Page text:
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AETIUS

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Re: Photo ID: British M10 Tank Destroyer in Normandy

Post by EKB » 24 Sep 2021 19:25

...

The best case for the M10 is that it made the gun mobile. A towed gun with short lines of sight often turned into a one-shot, disposable weapon.

Gunners 20th ATk Rgt haul gun uphill c. 1941 (IWM H8379).png
Members of No. 41 Battery, 20th Anti-Tank Regiment, during a training exercise in the U.K. March 22, 1941. IWM / H8379.
https://www.iwm.org.uk/collections/item ... /205197411

17 pdr gun © IWM NA 6685.jpg
Pheasant-mod 17-pounder gun of No. 267 Battery, 67th Anti-Tank Regiment at Naples, Italy. September 10, 1943. IWM / NA 6685.
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Re: Photo ID: British M10 Tank Destroyer in Normandy

Post by Sheldrake » 24 Sep 2021 20:50

Cult Icon wrote:
24 Sep 2021 16:04
Sheldrake wrote:
21 Sep 2021 11:28

AETIUS my friend, put aside the tankie propaganda "the best anti-tank weapon is another tank."
This was not inclusive...American experience was anti- AT gun especially, after the Ardennes with statistics claiming that several AT guns were lost for every German tank knocked out. The 57mm gun was considered to be clumsy by the tank destroyer troops. The AT gun was core to Soviet Anti-tank strategy but they were lost in the tens of thousands, clearly armor was better but sealing off the Eastern front required a massive Anti-tank gun force and the Soviets were not rich enough to have armor everywhere.

German experience on the Eastern Front was also very favorable to armor (particularly the Stug arm) in the anti-tank role. I have seen a document analyzing a sizable sample of towed, open-topped AT (Marder) and Stug, they rated the Stug the most successful, Marder in between, towed the least.
The claim that "the best anti tank weapon is another tank" was one of those assertions that deserved challenge.

One of the key points made by Heinz Guderian in Panzer Leader was that armour was only effective in certain kinds of terrain., So in a city or thick forest the best anti tank weapon might be an infantryman with an anti tank grenade or short ranged hand held anti tank weapon. In mountains ? An anti-tank mine or demolition programme. in a desert? A long ranged gun or anti tank missile.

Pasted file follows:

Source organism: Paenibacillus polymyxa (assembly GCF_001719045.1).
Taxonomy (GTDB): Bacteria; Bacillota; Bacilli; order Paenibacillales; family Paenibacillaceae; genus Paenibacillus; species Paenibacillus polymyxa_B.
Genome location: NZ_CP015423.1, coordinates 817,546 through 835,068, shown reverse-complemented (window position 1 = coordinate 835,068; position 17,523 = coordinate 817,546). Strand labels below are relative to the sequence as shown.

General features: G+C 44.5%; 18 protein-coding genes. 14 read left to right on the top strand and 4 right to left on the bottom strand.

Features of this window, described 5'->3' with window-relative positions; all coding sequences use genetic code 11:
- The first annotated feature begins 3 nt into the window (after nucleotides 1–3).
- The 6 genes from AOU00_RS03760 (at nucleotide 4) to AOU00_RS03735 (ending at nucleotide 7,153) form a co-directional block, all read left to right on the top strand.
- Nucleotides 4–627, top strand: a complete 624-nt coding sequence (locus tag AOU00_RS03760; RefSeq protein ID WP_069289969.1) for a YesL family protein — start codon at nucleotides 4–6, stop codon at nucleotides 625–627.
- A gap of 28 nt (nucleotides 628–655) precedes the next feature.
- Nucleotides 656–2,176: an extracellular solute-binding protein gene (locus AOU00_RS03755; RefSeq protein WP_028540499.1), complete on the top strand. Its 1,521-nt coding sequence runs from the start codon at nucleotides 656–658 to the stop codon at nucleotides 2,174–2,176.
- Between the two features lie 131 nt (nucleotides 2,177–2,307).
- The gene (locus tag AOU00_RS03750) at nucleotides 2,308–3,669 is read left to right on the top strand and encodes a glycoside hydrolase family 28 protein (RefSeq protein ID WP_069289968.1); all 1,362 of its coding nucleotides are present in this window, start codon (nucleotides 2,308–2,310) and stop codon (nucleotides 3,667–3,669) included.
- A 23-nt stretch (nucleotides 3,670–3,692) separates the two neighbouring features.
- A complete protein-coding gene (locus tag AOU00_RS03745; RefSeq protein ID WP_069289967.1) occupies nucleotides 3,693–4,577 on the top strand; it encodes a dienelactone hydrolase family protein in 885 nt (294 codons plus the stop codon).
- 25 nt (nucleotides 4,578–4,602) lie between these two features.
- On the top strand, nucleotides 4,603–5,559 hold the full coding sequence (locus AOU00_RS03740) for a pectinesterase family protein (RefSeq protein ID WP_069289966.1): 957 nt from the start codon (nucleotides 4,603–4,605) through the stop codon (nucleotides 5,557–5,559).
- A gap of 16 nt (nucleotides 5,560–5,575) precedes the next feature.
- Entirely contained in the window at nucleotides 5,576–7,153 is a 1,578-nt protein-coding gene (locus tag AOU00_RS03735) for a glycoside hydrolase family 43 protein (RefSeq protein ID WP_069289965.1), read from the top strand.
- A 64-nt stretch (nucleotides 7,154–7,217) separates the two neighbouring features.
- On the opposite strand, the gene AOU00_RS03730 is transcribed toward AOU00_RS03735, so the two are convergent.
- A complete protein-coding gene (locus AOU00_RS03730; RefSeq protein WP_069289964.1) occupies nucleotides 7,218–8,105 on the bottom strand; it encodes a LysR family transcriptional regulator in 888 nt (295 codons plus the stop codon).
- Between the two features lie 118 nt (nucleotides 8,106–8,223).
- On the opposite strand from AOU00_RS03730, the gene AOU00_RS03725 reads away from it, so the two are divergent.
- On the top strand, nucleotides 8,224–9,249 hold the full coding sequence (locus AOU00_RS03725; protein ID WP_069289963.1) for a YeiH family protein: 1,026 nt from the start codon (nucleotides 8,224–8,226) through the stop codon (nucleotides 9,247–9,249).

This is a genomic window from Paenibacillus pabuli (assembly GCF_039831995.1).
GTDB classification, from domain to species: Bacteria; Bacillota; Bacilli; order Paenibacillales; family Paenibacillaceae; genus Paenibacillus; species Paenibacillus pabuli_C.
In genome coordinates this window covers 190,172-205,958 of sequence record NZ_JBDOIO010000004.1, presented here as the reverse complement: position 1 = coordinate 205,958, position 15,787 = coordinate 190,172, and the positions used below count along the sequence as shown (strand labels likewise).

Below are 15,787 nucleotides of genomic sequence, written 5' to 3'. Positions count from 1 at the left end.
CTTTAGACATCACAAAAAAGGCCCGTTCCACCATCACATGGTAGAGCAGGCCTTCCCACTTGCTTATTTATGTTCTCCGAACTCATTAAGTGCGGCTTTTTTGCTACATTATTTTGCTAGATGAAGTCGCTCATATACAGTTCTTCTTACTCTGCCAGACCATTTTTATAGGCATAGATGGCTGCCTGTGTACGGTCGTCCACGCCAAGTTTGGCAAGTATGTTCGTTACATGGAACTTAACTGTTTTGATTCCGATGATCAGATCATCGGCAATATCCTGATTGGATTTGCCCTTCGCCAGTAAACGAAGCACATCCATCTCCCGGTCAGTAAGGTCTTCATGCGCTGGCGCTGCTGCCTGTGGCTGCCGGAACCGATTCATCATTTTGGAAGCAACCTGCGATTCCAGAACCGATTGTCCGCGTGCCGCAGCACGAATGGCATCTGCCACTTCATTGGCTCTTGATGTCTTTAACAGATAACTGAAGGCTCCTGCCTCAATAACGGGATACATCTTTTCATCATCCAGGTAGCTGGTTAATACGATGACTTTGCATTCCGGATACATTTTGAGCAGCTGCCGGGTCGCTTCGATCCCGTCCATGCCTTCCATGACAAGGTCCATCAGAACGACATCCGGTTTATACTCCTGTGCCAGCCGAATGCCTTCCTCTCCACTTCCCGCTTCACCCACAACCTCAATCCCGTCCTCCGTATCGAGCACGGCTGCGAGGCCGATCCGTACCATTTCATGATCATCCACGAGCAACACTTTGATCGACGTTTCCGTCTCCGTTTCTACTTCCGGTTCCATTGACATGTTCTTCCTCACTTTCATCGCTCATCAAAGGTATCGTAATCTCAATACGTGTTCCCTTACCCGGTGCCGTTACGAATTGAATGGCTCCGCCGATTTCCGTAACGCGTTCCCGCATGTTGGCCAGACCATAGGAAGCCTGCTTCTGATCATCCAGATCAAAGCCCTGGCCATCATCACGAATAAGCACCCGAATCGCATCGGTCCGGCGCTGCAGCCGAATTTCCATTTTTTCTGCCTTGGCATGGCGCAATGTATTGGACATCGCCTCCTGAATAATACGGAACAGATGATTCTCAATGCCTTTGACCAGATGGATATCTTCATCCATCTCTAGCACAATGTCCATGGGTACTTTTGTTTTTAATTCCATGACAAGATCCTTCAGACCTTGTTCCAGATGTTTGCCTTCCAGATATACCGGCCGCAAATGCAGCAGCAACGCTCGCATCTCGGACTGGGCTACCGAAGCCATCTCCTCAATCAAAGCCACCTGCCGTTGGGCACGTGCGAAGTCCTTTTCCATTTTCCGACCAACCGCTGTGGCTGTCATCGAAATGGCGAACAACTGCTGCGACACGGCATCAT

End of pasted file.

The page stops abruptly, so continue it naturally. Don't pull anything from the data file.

The true answer is that it all depends on the situation. Tanks have a good balance of firepower, armour and mobility, but they were and are not invincible.

It is true that 21 Army Group Operations Research analysis of several engagements in the northern half of the Ardennes concluded that towed anti tank equipment was less survivable than SP equipment - which is one big reason why Gunner antitank units liked the M10.

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Re: Photo ID: British M10 Tank Destroyer in Normandy

Post by Sheldrake » 24 Sep 2021 21:06

EKB wrote:
24 Sep 2021 19:25
The best case for the M10 is that it made the gun mobile. A towed gun with short lines of sight often turned into a one-shot, disposable weapon.
This grossly under estimates the capabilities of the M10. It had a gun that could KO most tanks it would meet and if armed with the 17 pounder the crew had confidence that they could kill any Germany tank. It also protected the detachment from random battlefield missiles. It also had the confidence of its users. There is a paradox. RAC crews thought the M4 Sherman to be a death trap. Yet RA anti tank gunners thought that the M10 SP gun, with inferior armour was brilliant.

Well sited anti-tank guns could be a death trap for tanks. Well sited guns engaged the enemy from a flank and may not be spotted.

2nd Army ORS calculated that on D Day each anti-tank gun knocked out an average of three vehicles before being knocked out themselves. On this occasion the attackers had pinpoint information about the location of the anti tank guns.

The enemy of towed anti tank guns was the splinters from HE shells from tanks or artillery, and mortars or aircraft bombs. If the gunners could be neutralised, the guns could neither fire nor move.

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Re: Photo ID: British M10 Tank Destroyer in Normandy

Post by Art » 25 Sep 2021 09:51

Cult Icon wrote:
24 Sep 2021 16:04
German experience on the Eastern Front was also very favorable to armor (particularly the Stug arm) in the anti-tank role.
That was what German official instructions said. "By the present moment assault guns proved themselves as the best anti-tank weapon" (from May 1944)

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Re: Photo ID: British M10 Tank Destroyer in Normandy

Post by EKB » 26 Sep 2021 01:35

...
M10 S.P. loading on LCT 853 (216) A copy.jpg
M10 S.P. loading on LCT 853 (216) B copy.jpg
M10 S.P. loading on LCT 853 (216) C copy.jpg
M10 S.P. loading on LCT 853 (216) F copy.jpg
AVRE and Two M-10s ZOOM copy.jpg

IWM Cinefilm A70 23-3 taken at Gosport, showing an M10 Tank Destroyer from 20th Anti-Tank Regiment loading on LCT 853 (216). The TD carries the number 31678 on the front fender. One of the M10s later seen on the beach has the fender marked as 36350. What is the significance of these numbers?